WASHINGTON -- Uber Technologies Inc.'s autonomous test vehicles were involved in 37 crashes in the 18 months before a fatal March 2018 self-driving car incident in Tempe, Ariz., the National Transportation Safety Board said on Tuesday.
The board said between September 2016 and March 2018, there were 37 crashes of Uber vehicles in autonomous mode at the time, including 33 that involved another vehicle striking test vehicles.
In one incident, the test vehicle struck a bent bicycle lane bollard that partially occupied the test vehicle’s lane of travel. In another incident, the operator took control to avoid a rapidly approaching oncoming vehicle that entered its lane of travel. The vehicle operator steered away and struck a parked car. The NTSB on Nov. 19 will hold a probable cause hearing on the Arizona crash.
A spokeswoman for Uber's self-driving car effort, Sarah Abboud, said the company regretted the crash that killed Elaine Herzberg and noted it has "adopted critical program improvements to further prioritize safety. We deeply value the thoroughness of the NTSB’s investigation into the crash and look forward to reviewing their recommendations."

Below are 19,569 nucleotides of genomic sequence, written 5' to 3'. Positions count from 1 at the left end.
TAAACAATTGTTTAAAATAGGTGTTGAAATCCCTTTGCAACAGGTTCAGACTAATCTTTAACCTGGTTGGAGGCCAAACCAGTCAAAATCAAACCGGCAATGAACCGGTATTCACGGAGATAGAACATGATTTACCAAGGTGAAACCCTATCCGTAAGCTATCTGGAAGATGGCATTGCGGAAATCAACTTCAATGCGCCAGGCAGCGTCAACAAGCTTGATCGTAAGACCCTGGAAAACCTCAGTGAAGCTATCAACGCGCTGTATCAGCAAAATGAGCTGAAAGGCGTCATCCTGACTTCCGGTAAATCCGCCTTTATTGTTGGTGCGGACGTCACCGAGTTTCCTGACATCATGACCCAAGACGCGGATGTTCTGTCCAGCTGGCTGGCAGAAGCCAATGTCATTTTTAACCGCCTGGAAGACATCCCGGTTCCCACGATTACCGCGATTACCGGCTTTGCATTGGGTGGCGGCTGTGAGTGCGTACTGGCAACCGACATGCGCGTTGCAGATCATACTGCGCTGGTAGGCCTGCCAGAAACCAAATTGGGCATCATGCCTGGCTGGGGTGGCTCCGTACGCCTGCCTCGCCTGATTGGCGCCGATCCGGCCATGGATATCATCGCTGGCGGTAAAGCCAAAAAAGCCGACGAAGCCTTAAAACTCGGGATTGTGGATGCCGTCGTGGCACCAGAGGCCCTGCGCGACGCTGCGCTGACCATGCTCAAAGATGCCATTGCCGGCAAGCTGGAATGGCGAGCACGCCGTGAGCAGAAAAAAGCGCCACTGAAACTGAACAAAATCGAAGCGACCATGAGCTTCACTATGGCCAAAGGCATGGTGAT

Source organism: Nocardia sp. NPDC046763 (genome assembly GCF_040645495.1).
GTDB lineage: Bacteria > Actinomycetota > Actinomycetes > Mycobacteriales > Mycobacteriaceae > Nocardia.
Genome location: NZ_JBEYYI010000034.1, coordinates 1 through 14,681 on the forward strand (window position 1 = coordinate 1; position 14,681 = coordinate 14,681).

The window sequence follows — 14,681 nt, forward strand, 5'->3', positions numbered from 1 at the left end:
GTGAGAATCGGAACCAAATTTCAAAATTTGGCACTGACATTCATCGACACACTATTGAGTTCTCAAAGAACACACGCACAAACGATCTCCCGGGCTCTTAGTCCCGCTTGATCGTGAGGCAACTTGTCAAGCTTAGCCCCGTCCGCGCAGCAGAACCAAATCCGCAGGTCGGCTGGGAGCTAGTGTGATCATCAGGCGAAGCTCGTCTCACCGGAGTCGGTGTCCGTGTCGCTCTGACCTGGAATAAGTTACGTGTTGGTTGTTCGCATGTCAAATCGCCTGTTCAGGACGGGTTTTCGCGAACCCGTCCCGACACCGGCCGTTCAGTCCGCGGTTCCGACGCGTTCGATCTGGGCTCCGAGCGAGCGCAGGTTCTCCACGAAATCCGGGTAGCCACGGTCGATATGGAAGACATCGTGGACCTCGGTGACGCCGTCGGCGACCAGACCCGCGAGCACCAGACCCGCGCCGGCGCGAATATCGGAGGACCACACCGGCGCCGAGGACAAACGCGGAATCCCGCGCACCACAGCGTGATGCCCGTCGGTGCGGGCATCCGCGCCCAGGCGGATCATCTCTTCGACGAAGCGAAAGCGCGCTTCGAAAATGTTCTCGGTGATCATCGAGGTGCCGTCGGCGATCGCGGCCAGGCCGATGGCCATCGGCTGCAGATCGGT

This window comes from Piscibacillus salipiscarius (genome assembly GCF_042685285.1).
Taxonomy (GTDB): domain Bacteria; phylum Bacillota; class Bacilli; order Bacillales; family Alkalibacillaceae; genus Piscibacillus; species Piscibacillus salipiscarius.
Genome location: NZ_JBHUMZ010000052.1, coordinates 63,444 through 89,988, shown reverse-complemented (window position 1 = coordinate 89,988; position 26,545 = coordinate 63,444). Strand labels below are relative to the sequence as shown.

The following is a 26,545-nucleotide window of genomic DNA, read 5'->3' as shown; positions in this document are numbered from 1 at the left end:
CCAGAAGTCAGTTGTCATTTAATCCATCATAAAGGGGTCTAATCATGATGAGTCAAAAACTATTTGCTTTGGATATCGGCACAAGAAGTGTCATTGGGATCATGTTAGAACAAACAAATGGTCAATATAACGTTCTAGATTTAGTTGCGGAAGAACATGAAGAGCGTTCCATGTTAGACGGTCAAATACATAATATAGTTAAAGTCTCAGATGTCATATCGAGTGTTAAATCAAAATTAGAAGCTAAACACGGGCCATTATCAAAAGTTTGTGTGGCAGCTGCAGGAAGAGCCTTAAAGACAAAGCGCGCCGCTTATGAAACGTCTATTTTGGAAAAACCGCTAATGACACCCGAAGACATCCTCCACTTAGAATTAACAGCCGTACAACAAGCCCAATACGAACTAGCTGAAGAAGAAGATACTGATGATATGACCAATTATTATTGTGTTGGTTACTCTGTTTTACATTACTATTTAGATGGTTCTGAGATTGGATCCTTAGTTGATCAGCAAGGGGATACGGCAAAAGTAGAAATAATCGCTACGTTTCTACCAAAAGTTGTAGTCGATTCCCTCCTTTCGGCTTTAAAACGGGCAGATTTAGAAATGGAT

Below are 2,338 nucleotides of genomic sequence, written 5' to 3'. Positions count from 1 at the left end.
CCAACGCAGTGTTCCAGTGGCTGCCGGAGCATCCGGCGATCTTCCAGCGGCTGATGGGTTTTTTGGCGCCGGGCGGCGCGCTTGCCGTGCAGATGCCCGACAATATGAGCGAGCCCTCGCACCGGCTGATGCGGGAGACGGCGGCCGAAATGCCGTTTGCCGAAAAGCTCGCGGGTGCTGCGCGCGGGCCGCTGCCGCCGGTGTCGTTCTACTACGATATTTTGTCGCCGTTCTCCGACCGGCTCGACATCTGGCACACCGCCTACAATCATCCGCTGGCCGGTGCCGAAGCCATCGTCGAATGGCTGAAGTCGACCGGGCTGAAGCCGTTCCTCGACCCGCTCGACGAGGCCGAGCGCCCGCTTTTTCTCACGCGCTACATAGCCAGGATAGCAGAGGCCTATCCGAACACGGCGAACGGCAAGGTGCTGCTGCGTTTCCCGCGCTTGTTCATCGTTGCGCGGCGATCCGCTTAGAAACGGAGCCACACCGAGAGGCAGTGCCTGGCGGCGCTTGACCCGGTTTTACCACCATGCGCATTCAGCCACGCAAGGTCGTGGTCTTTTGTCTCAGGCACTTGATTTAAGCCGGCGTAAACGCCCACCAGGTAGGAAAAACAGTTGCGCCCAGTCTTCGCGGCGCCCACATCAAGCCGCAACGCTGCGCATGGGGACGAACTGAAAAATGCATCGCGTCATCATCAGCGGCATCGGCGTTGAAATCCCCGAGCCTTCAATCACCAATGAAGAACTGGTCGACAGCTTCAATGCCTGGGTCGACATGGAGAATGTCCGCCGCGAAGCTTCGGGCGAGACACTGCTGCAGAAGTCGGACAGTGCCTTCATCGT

The crash was the first death attributed to a self-driving vehicle, prompting significant safety concerns about the nascent self-driving car industry, which is working to get vehicles into commercial use.
The NTSB said previously Uber had disabled an emergency braking system in the modified Volvo test vehicle.
In the aftermath of the crash, Uber suspended all testing and did not resume testing in Pennsylvania until December with revised software and with significant new restrictions and safeguards.
NTSB said Uber conducted simulation of sensor data from the crash with the revised software and told the agency that "the new software would have been able to detect and correctly classify the pedestrian at a distance of approximately 88 meters (288 feet) — 4.5 seconds — before the original time of impact."
NTSB added: "The system would have initiated controlled braking more than 4 seconds before the original time of impact."
In March, prosecutors in Arizona said Uber was not criminally liable in the self-driving crash. In July, police in Tempe closed a street to conduct a lighting test as it investigated whether the Uber safety driver who was behind the wheel and supposed to respond in the event of an emergency should face criminal charges.
Police have said the crash was “entirely avoidable” and that the backup driver was watching “The Voice” TV program at the time of the crash.